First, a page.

The so-called “undisclosed” report regarding the possible impacts of the San Joaquin River Restoration Program. The Friant Water Users Authority, representing San Joaquin Valley farmers, commissioned two economic studies as part of pretrial discovery on the San Joaquin River litigation.

The initial report provided anticipated economic impacts of an adverse court ruling for fish flows. A supplemental report provided anticipated economic impacts of lesser fish flows suggested by the plaintiffs' experts (which later became the basis of the settlement's restoration flows). Neither report took into account settlement provisions for recovery of water.

These two reports, as well as all of the expert reports generated by the authority, were part of the public record by the fall of 2005. The economic and other expert reports were made available to any organization or person who requested them.

For instance, the reports were provided to the Congressional Research Office (which was assimilating information on the settlement at the request of Rep. Devin Nunes). The reports were also sent to the chairman of the Water and Power Subcommittee in November 2006. We provided copies of the economic reports to Sen. Dianne Feinstein's staff in early December.

The authority presumed, and apparently mistakenly so, that further distribution to our Valley federally elected officials had taken place.

What is really important is where we are today. There is legislation currently before the U.S. Congress that will put into effect a settlement to end an 18-year legal dispute over the operation of Friant Dam and resolve longstanding legal claims brought by a coalition of environmental and fishing groups led by the Natural Resources Defense Council. It provides for substantial river channel improvements and sufficient water flow to sustain a salmon fishery upstream from the confluence of the Merced River tributary. It also provides explicit water supply certainty to Friant Division water contractors.

The equal water management goal of the settlement and legislation provides for implementation of plans and projects to recover and develop water that were not factored into the economic reports.

It is absolutely imperative that Valley residents understand what is at stake and why this legislation is so important.

The San Joaquin River Restoration Settlement Act protects the Friant water supply. That includes water supporting 15,000 farmers on nearly one million acres of the nation's most productive farmland in parts of five counties.

It also provides or helps sustain water supplies for numerous cities and communities along the southern San Joaquin Valley's east side, including Fresno.

The settlement act lays out river restoration and continuous river flows in an organized, phased and reasonable time frame. Planning, design work and environmental reviews are to begin immediately, and interim flows for experimental purposes would start in 2009. The flows will be increased gradually with salmon being reintroduced by December 31, 2012. The settlement, and water supply protection, continues in effect until 2026.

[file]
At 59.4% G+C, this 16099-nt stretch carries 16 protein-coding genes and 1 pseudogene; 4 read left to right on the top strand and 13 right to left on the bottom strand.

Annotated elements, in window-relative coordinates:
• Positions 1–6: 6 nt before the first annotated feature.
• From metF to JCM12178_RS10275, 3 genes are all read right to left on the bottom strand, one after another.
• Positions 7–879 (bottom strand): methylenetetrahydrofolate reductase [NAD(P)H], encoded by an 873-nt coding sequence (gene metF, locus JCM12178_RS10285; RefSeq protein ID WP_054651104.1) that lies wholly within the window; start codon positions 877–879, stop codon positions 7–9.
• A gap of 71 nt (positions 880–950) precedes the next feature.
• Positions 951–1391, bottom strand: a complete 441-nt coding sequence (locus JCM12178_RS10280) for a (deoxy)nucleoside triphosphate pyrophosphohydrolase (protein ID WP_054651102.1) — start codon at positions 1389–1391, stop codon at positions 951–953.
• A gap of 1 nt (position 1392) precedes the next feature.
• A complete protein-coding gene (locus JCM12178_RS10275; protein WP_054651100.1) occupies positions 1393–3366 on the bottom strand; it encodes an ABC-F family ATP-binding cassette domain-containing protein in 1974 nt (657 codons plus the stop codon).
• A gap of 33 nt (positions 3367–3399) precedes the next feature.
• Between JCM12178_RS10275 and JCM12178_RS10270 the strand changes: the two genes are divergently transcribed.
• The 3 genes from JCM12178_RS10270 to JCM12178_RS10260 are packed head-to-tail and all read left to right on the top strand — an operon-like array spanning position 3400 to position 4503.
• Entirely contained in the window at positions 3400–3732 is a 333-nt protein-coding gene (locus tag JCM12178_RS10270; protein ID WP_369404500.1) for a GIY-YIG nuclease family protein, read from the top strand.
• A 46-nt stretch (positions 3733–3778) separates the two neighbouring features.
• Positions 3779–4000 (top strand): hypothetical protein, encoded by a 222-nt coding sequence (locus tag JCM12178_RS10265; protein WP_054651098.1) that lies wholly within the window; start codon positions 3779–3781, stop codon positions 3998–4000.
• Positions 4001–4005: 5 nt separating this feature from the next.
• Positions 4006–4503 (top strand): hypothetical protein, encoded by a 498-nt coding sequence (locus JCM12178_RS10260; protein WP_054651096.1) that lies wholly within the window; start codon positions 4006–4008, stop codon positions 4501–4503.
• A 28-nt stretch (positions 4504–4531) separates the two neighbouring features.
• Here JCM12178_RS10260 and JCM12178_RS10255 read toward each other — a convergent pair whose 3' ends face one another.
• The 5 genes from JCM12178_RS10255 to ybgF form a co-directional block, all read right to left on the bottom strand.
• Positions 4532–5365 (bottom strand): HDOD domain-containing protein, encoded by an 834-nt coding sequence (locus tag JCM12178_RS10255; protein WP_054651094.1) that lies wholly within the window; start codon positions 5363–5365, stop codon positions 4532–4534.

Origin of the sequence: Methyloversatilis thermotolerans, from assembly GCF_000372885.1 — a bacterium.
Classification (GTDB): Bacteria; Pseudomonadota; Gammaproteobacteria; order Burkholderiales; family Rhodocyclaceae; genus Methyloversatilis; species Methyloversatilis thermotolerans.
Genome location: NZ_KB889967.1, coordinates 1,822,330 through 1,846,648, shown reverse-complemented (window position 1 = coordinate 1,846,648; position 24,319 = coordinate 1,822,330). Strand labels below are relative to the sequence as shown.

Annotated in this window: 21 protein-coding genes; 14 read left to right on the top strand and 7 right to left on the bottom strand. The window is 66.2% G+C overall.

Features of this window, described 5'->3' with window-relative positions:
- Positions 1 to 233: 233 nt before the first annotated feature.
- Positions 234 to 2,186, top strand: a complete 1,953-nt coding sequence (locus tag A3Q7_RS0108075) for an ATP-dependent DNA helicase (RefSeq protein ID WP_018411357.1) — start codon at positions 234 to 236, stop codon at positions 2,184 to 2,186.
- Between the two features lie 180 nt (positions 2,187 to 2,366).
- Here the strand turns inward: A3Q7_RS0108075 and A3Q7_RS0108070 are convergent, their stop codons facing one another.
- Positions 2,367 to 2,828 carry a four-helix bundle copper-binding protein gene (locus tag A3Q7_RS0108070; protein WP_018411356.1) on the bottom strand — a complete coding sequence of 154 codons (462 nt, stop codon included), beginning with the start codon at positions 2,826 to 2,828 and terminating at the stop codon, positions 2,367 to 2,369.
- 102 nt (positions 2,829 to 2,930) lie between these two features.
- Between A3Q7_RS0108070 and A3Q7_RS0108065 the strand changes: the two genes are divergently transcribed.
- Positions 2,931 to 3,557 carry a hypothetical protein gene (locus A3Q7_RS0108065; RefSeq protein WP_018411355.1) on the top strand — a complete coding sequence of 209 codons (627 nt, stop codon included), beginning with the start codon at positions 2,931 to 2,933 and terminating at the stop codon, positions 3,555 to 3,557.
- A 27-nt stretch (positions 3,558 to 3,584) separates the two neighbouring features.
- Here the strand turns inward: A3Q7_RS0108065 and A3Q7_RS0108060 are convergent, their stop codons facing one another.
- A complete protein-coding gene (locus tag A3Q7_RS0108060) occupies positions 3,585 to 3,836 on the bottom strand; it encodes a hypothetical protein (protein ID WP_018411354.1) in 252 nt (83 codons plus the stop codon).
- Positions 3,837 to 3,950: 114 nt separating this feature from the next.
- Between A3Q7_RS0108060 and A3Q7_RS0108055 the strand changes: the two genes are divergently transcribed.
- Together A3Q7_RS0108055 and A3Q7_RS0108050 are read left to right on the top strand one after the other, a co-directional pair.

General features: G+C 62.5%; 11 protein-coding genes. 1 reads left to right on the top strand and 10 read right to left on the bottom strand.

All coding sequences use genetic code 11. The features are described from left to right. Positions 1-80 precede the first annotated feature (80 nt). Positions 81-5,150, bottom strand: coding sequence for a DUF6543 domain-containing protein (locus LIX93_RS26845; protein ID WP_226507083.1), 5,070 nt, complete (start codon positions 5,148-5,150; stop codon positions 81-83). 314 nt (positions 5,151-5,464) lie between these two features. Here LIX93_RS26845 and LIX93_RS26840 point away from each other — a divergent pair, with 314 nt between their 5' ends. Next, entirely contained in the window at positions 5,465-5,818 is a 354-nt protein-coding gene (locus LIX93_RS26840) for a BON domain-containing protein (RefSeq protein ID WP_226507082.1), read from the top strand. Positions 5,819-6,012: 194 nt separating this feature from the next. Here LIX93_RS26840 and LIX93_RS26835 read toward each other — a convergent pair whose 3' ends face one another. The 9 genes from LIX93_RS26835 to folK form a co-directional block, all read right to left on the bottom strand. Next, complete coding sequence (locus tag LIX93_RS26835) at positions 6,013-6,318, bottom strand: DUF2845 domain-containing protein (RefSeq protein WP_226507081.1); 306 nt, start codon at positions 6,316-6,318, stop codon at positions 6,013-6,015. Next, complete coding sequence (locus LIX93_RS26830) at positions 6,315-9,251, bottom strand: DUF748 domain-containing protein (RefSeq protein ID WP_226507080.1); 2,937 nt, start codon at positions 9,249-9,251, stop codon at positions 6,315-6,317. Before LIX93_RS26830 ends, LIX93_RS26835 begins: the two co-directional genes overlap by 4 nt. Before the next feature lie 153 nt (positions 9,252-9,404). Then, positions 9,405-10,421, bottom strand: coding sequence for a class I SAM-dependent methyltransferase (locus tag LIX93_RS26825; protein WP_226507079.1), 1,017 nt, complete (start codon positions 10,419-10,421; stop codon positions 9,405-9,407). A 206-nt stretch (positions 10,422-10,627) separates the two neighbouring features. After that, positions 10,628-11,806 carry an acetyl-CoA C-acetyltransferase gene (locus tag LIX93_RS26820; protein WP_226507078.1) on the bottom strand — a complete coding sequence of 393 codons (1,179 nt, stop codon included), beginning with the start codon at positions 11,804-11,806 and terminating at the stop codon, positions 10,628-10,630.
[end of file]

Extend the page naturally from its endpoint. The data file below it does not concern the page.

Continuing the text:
Sources of funding to support the settlement include current water user payments, future federal appropriations and funds from California voter-passed propositions (Propositions 84 and 1E). If this legislation does not pass, then we may find the decision regarding our water supplies back in the hands of a federal judge who has already indicated he will send water down the river. The question would then become: how much water? Our real and recent conservative estimate is that the judge could send twice as much water down the river than the settlement calls for, with zero assurances the water will come back.

Yes, we risk losing some Friant water to river restoration. However, the settlement's “Water Management Goal” is specifically identified as being co-equal to restoration of the river and the salmon fishery. We will fully pursue getting our water back. The agreement also does not limit our continued pursuit of additional water supply development for our region, such as surface storage.

Some thoughtful, well-intentioned local leaders have suggested that the legislation be amended to guarantee that Friant will not lose any water as a result of the settlement.

That idea certainly has lots of appeal to anybody concerned about their water supply, but the cold, hard reality is that the other parties to the settlement will not accept such a change. They have already publicly stated their opposition to it, and if it is forced upon them by Congress, they will likely withdraw from the settlement. The agreement would then collapse, leaving Friant farmers again at the mercy of the court.

Information from the economic studies was seriously taken into consideration by the authority and should also be considered by others. Our analysis, based upon 18 years of litigation and the related court rulings, led us to conclude that a court-ordered restoration could have severe water supply and economic impacts. For that very reason, we spent months carefully negotiating a settlement that includes water management as an equal goal and is intended to help Friant water users recover the supplies lost to the river.

We believe settlement to be a sound decision. Passage of the San Joaquin River Restoration is the best option for protecting our long-term interests.
Ronald D. Jacobsma
Consulting General Manager
Friant Water Users Authority.